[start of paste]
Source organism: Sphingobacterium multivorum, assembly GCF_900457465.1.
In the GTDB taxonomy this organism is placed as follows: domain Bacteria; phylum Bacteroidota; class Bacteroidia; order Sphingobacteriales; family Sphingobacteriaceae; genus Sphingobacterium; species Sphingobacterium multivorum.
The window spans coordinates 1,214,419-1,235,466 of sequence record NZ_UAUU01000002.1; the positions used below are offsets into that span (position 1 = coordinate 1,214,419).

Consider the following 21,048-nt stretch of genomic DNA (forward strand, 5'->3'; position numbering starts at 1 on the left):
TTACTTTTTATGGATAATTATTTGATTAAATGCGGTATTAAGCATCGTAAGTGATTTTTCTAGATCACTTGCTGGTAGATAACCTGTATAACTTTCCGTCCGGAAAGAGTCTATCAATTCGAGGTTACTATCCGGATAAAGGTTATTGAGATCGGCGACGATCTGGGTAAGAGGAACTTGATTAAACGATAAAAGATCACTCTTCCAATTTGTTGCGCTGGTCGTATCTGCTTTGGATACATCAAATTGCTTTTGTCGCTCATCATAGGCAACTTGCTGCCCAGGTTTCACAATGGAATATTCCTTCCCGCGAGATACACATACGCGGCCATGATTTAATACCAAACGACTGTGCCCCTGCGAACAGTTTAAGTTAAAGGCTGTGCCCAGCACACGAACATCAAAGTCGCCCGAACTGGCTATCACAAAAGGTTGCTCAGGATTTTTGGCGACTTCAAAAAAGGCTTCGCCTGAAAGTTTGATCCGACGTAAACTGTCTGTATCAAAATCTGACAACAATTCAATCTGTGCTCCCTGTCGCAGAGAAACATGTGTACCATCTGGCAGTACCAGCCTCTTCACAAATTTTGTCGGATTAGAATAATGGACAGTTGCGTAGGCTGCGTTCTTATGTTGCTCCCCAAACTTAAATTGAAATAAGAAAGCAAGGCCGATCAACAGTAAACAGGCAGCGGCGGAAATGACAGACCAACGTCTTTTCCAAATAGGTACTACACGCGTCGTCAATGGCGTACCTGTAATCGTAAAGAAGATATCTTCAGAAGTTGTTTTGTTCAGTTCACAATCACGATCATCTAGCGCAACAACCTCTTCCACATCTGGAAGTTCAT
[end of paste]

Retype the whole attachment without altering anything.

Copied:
Source organism: Sphingobacterium multivorum, assembly GCF_900457465.1.
In the GTDB taxonomy this organism is placed as follows: domain Bacteria; phylum Bacteroidota; class Bacteroidia; order Sphingobacteriales; family Sphingobacteriaceae; genus Sphingobacterium; species Sphingobacterium multivorum.
The window spans coordinates 1,214,419-1,235,466 of sequence record NZ_UAUU01000002.1; the positions used below are offsets into that span (position 1 = coordinate 1,214,419).

Consider the following 21,048-nt stretch of genomic DNA (forward strand, 5'->3'; position numbering starts at 1 on the left):
TTACTTTTTATGGATAATTATTTGATTAAATGCGGTATTAAGCATCGTAAGTGATTTTTCTAGATCACTTGCTGGTAGATAACCTGTATAACTTTCCGTCCGGAAAGAGTCTATCAATTCGAGGTTACTATCCGGATAAAGGTTATTGAGATCGGCGACGATCTGGGTAAGAGGAACTTGATTAAACGATAAAAGATCACTCTTCCAATTTGTTGCGCTGGTCGTATCTGCTTTGGATACATCAAATTGCTTTTGTCGCTCATCATAGGCAACTTGCTGCCCAGGTTTCACAATGGAATATTCCTTCCCGCGAGATACACATACGCGGCCATGATTTAATACCAAACGACTGTGCCCCTGCGAACAGTTTAAGTTAAAGGCTGTGCCCAGCACACGAACATCAAAGTCGCCCGAACTGGCTATCACAAAAGGTTGCTCAGGATTTTTGGCGACTTCAAAAAAGGCTTCGCCTGAAAGTTTGATCCGACGTAAACTGTCTGTATCAAAATCTGACAACAATTCAATCTGTGCTCCCTGTCGCAGAGAAACATGTGTACCATCTGGCAGTACCAGCCTCTTCACAAATTTTGTCGGATTAGAATAATGGACAGTTGCGTAGGCTGCGTTCTTATGTTGCTCCCCAAACTTAAATTGAAATAAGAAAGCAAGGCCGATCAACAGTAAACAGGCAGCGGCGGAAATGACAGACCAACGTCTTTTCCAAATAGGTACTACACGCGTCGTCAATGGCGTACCTGTAATCGTAAAGAAGATATCTTCAGAAGTTGTTTTGTTCAGTTCACAATCACGATCATCTAGCGCAACAACCTCTTCCACATCTGGAAGTTCAT